I couldn't resist. Boston Globe food editor Sheryl Julian asked me to write a piece for her paper explaining why New York food is so good and what I love about it. She had seen my post explaining New York's obvious food superiority over Boston and took good-natured umbrage at it. So in today's Boston Globe Julian and I go at it point counterpoint-style about the food in our respective cities.
Let me summarize the arguments for you:
Why Is New York's Food Superior?
The huge presence of three sub-populations here: immigrants, chefs, and artisanal food purveyors.
The immigrants have given the new world many of our major food groups: pizza, pastrami, bagels, cheesecake, hot dogs.
The chefs have created a competitive restaurant and food scene in New York that is unmatched in size and scope anywhere in the world, much less in smallish Boston.
The artisanal food purveyors have set standards that the rest of the nation is just catching up to when it comes to things like bread, sausage, and baked goods.
Boston (actually in order to bolster her case she includes all of New England) has given us fried clams, the definitive roast beef sandwich (Kelly's), lobster rolls, and ice cream.
I'll give her the nod on the Ipswich (not Boston) fried clams and maybe the lobster roll, though Rebecca Charles's lobster roll at Pearl, which Charles admits was inspired by her childhood summers spent in Maine, might be superior to any found in Boston these days. But the Kelly's roast beef sandwich is more a romantic notion than a truly delicious thing, at least in my experience.
What about the ice cream claim? Though Boston may be better known for its ice cream purveyors than New York, these days I believe Julian would be hard-pressed to find any ice cream in Beantown as good as the creamy, intensely flavored gelato one can find at Otto or the Shake Shack's celestial frozen custard. Julian intimates that Boston is the historic home of American ice cream. But as I found out when I researched ice cream in Gotham for a New York Times story on the subject an ice cream shop advertised in a local paper here in 1777. According to Julian, Bailey's, the first ice cream shop in Boston, didn't open until 1878, more than a hundred years later.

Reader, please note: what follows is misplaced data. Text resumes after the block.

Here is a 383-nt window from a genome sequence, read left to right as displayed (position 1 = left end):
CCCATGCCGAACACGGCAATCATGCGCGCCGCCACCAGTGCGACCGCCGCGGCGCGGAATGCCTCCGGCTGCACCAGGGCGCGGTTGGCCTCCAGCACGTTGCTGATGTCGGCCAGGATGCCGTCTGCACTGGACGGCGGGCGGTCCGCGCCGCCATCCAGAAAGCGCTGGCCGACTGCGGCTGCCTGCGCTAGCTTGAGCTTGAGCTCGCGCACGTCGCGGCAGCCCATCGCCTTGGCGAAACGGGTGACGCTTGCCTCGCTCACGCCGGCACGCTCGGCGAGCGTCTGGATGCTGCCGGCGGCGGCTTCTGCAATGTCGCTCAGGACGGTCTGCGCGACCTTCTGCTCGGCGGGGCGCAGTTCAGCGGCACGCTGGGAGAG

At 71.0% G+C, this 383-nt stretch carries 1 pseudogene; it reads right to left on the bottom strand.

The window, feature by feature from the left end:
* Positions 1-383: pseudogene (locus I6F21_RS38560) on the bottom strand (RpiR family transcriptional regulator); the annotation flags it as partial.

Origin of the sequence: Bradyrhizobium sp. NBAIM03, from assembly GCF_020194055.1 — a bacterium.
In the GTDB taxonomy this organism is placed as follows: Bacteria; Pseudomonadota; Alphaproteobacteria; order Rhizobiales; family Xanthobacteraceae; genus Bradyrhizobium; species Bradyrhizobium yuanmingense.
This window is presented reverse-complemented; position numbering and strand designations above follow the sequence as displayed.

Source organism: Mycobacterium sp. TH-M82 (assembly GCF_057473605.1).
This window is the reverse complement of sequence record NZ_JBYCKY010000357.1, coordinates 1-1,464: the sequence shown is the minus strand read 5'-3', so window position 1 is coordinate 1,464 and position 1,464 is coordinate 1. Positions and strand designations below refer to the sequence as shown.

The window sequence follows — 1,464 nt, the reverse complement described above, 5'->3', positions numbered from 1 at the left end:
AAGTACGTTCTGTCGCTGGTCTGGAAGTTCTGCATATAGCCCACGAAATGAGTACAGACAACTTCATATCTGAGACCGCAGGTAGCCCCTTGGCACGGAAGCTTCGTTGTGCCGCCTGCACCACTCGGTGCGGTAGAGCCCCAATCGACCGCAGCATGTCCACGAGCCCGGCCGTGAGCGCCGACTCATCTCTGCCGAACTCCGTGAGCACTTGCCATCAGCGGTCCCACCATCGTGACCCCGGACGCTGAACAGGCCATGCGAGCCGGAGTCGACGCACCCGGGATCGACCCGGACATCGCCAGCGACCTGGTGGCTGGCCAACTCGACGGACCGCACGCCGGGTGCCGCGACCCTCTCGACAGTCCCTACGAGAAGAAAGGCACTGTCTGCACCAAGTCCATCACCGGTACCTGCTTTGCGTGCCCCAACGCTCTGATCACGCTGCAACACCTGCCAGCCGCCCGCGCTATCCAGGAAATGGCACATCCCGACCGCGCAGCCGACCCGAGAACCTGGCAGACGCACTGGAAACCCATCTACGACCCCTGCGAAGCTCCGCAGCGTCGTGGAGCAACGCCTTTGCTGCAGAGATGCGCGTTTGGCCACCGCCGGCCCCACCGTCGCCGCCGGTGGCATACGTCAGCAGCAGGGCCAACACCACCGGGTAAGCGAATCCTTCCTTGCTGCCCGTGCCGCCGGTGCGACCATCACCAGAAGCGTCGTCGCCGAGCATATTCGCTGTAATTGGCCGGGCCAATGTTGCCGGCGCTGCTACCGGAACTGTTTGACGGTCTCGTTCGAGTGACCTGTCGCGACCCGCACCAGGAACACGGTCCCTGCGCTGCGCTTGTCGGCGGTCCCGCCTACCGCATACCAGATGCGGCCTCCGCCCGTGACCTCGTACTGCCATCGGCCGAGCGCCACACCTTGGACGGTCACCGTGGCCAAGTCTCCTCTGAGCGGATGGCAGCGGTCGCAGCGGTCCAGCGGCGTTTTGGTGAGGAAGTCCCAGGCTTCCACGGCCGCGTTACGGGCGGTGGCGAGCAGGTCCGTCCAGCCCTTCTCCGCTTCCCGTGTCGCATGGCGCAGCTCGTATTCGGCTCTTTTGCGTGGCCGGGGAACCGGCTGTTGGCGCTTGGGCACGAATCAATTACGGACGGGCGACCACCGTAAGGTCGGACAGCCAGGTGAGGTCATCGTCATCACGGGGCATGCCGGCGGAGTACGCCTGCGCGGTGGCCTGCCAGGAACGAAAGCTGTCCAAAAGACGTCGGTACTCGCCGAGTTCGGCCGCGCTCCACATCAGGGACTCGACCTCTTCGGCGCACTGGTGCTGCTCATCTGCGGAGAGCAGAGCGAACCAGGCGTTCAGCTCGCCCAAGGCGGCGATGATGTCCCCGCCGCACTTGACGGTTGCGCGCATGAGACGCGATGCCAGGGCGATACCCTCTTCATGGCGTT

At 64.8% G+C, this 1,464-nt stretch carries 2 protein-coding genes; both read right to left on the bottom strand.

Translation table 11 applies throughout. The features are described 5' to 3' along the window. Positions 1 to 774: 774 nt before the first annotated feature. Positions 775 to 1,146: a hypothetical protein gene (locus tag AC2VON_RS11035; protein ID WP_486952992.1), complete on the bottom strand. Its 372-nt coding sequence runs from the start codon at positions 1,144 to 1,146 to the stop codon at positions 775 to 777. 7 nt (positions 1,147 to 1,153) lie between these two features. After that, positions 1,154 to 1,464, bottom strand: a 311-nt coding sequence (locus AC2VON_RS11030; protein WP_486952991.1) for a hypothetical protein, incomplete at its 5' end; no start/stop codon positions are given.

So now the time for yapping is over. It's time to play the game and eat. I'm going to be eating a Bo Ssam feast from David Chang's Ssam Bar, which features a whole pork shoulder, chicken wings, kewpie slaw, house-made pickles, and kim chi, the likes of which cannot be found in Boston or anywhere in New England, for that matter. I did notice that Julian has not disclosed what she will be eating come game time. And if the game turns out badly for my beloved Giants and I have to send Julian a Russ & Daughters smoked fish platter (I win a couple of lobsters if the Giants prevail), at least I'll have eaten well. And, oh yes, I'll also be secure in the knowledge that the Red Sox, even after their two recent World Series victories (they've now won 7), only need to win another 19 world championships to match the Yankees' total of 26.
Many thanks to the gracious and talented Sheryl Julian for engaging in this good-natured food-and-sports scrum.